Regions of Broad Modification Vary Among Cell Types
We use the term “broad modification” to denote long regions of chromosomal space in which there is a given epigenetic modification present continuously (>50 kb), as opposed to focal regions of modification (“peaks”) in a promoter or other region. These broad modifications are prevalent in the human genome . The mechanisms that create broad modifications are believed to be significantly different from those that create focal modifications . Hence, variations among cell types in this type of modification implicates mechanisms different than those involved in focal peak dynamics. Here, we examine variation in broad modifications among our five cell types.
To study alterations in broad modifications, we examined the longer regions represented in this microarray format (see Methods; Additional file 34). Strikingly, cell type differences were found in 26 of 44 regions for H3K27me3 (e.g. Figure 4). In contrast, clear changes in broad modifications were much less prevalent for H3K9me3 (4 of 44) and were absent for meC and H3K4me3 (0 of 44 in each case). These results imply frequent dysregulation of H3K27me3 spreading and less prevalent changes in H3K9me3 spreading. Due to the limitations of this microarray format with respect to investigating broad modifications, conclusions around these results must be tentative.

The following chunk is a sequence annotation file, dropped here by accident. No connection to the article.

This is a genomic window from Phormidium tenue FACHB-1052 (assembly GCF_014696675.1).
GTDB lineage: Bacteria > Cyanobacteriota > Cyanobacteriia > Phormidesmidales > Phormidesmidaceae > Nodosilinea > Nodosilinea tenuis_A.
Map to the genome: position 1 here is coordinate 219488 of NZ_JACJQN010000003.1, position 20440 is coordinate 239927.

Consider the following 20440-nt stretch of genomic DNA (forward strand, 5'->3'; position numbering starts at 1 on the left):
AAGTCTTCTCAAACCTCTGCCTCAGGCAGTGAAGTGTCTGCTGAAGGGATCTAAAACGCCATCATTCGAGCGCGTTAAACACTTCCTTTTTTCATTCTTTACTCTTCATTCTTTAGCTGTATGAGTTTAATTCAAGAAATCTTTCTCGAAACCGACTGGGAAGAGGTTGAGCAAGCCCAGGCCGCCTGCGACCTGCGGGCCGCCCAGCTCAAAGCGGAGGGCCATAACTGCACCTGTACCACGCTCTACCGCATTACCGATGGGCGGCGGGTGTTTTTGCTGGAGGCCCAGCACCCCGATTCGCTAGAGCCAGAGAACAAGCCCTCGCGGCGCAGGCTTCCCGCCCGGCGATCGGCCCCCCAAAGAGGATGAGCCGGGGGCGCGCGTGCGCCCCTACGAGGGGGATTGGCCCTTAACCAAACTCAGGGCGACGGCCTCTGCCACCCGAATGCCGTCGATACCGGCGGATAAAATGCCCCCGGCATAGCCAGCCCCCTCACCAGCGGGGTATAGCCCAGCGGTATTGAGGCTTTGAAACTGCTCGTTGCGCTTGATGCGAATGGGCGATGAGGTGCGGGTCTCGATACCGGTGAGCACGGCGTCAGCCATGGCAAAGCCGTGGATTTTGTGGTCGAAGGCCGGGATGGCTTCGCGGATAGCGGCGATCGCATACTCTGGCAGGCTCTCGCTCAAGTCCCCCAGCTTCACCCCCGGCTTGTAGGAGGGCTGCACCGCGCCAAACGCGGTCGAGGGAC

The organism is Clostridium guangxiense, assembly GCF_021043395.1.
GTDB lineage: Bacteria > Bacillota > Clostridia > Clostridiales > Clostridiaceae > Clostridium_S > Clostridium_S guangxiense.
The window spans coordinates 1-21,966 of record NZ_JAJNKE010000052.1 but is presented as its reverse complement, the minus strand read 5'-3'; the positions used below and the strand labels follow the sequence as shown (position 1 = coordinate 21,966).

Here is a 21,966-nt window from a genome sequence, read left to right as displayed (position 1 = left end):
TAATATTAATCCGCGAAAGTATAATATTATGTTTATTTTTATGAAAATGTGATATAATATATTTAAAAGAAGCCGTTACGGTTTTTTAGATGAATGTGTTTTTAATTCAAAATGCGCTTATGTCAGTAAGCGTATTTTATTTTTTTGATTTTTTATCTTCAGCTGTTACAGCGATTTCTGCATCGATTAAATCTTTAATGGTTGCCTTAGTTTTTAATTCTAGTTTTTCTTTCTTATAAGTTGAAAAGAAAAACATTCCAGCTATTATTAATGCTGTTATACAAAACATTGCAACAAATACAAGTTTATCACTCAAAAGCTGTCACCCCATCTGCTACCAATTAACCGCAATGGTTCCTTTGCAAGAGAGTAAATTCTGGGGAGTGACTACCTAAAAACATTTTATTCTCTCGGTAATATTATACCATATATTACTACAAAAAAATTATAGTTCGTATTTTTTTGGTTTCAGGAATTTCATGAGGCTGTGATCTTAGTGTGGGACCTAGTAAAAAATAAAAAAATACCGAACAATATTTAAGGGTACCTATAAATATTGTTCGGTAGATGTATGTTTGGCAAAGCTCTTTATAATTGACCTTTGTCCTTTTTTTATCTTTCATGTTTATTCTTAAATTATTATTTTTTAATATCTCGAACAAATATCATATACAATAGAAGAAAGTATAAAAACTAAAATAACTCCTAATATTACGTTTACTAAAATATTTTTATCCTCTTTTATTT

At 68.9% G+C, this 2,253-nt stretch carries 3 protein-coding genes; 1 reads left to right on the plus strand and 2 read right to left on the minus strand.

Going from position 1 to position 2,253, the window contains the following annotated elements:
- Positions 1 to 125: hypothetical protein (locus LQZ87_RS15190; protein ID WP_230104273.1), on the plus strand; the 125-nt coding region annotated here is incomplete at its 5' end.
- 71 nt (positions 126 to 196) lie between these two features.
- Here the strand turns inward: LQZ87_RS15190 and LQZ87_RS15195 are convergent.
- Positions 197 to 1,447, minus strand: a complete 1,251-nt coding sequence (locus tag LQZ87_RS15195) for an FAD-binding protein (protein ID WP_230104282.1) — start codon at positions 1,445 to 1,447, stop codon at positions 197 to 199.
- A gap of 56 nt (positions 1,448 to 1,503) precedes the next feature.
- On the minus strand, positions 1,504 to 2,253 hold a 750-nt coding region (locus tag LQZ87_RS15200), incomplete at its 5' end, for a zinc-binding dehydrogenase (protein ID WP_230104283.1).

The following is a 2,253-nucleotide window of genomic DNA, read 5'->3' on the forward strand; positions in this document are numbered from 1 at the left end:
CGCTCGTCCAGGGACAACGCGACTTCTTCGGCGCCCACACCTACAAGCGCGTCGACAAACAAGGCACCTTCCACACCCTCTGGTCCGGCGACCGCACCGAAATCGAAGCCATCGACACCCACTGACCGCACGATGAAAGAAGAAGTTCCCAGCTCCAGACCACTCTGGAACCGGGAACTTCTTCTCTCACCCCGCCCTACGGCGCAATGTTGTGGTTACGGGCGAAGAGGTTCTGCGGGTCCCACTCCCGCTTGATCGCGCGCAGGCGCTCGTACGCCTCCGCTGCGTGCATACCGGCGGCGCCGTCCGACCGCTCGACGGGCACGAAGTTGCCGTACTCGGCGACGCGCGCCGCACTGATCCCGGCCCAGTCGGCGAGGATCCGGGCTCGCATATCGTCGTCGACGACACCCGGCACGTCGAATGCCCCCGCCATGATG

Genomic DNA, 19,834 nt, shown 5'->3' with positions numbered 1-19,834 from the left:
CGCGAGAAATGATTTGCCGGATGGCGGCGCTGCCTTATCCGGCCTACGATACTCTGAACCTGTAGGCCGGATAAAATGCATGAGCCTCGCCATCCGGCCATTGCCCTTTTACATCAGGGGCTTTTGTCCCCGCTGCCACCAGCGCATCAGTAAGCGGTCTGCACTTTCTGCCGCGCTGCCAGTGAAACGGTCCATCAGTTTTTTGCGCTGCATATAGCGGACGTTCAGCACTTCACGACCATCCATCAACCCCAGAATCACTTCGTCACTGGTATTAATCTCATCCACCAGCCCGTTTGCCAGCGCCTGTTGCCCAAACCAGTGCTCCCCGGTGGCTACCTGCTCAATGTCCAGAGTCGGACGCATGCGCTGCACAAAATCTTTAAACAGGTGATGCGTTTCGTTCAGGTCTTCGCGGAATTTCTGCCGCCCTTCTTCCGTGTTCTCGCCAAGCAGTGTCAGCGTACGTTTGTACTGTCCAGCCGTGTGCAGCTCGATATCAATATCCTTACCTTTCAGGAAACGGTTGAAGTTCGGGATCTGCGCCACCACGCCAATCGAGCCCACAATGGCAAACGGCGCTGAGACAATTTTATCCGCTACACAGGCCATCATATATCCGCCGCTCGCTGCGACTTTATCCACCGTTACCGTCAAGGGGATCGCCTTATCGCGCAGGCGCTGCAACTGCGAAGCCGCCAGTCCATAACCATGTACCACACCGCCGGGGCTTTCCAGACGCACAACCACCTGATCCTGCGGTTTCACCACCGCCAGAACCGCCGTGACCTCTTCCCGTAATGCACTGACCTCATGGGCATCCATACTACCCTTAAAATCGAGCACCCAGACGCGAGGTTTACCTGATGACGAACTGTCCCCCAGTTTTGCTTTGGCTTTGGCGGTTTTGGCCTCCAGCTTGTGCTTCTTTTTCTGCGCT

We next examined whether broad region variation among cell types was relevant to transcriptional regulation. The chr19: 59023585 - 60024460 region encompasses the CACNG7 gene (Figure 5A). This gene has been recently described as being routinely downregulated in BTSCs as compared to normal neural stem cells . In this region, we found a broad modification (H3K9me3+) in B73 cells but not in B12 cells. This broad modification was restricted to H3K9me3 and was not present with H3K27me3 in this region (Figure 5B). We examined mRNA levels of CACNG7 using quantitative PCR and found that B12 cells had higher levels than B73 cells (Figure 5C). This difference was very large (>1500 fold using either GAPDH or ACTB as a control transcript). Hence, the change in the presence of this broad region of H3K9me3 is correlated with a large difference in mRNA levels for CACNG7, suggesting that these changes in broad modifications can have transcriptional, and presumably ultimately functional, consequences.